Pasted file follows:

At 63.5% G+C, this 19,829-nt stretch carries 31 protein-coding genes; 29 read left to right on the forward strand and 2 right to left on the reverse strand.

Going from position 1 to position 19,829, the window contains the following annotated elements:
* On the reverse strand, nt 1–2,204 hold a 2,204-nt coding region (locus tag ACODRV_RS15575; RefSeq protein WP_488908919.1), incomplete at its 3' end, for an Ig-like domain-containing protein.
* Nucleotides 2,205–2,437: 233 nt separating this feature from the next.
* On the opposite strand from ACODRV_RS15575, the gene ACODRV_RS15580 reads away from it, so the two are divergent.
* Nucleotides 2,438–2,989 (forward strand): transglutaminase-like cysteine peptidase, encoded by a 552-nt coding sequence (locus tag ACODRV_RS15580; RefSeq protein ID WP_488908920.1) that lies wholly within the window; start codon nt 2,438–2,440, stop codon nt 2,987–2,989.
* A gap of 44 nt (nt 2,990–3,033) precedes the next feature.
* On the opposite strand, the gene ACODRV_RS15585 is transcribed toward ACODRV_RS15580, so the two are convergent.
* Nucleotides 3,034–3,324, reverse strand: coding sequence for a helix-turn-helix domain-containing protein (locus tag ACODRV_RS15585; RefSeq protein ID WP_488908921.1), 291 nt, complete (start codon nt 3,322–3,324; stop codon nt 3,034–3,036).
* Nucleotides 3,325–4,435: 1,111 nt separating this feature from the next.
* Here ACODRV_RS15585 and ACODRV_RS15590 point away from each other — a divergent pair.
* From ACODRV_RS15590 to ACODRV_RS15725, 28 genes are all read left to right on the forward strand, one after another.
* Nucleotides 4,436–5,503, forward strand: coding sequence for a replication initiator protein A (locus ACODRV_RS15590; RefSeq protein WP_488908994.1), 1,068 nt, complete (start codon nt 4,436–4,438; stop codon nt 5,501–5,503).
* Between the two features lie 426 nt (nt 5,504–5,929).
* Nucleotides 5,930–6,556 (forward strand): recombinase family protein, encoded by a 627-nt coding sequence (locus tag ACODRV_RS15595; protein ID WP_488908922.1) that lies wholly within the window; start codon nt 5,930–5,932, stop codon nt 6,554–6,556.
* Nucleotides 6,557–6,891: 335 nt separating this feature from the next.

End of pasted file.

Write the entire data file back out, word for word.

At 63.5% G+C, this 19,829-nt stretch carries 31 protein-coding genes; 29 read left to right on the forward strand and 2 right to left on the reverse strand.

Going from position 1 to position 19,829, the window contains the following annotated elements:
* On the reverse strand, nt 1–2,204 hold a 2,204-nt coding region (locus tag ACODRV_RS15575; RefSeq protein WP_488908919.1), incomplete at its 3' end, for an Ig-like domain-containing protein.
* Nucleotides 2,205–2,437: 233 nt separating this feature from the next.
* On the opposite strand from ACODRV_RS15575, the gene ACODRV_RS15580 reads away from it, so the two are divergent.
* Nucleotides 2,438–2,989 (forward strand): transglutaminase-like cysteine peptidase, encoded by a 552-nt coding sequence (locus tag ACODRV_RS15580; RefSeq protein ID WP_488908920.1) that lies wholly within the window; start codon nt 2,438–2,440, stop codon nt 2,987–2,989.
* A gap of 44 nt (nt 2,990–3,033) precedes the next feature.
* On the opposite strand, the gene ACODRV_RS15585 is transcribed toward ACODRV_RS15580, so the two are convergent.
* Nucleotides 3,034–3,324, reverse strand: coding sequence for a helix-turn-helix domain-containing protein (locus tag ACODRV_RS15585; RefSeq protein ID WP_488908921.1), 291 nt, complete (start codon nt 3,322–3,324; stop codon nt 3,034–3,036).
* Nucleotides 3,325–4,435: 1,111 nt separating this feature from the next.
* Here ACODRV_RS15585 and ACODRV_RS15590 point away from each other — a divergent pair.
* From ACODRV_RS15590 to ACODRV_RS15725, 28 genes are all read left to right on the forward strand, one after another.
* Nucleotides 4,436–5,503, forward strand: coding sequence for a replication initiator protein A (locus ACODRV_RS15590; RefSeq protein WP_488908994.1), 1,068 nt, complete (start codon nt 4,436–4,438; stop codon nt 5,501–5,503).
* Between the two features lie 426 nt (nt 5,504–5,929).
* Nucleotides 5,930–6,556 (forward strand): recombinase family protein, encoded by a 627-nt coding sequence (locus tag ACODRV_RS15595; protein ID WP_488908922.1) that lies wholly within the window; start codon nt 5,930–5,932, stop codon nt 6,554–6,556.
* Nucleotides 6,557–6,891: 335 nt separating this feature from the next.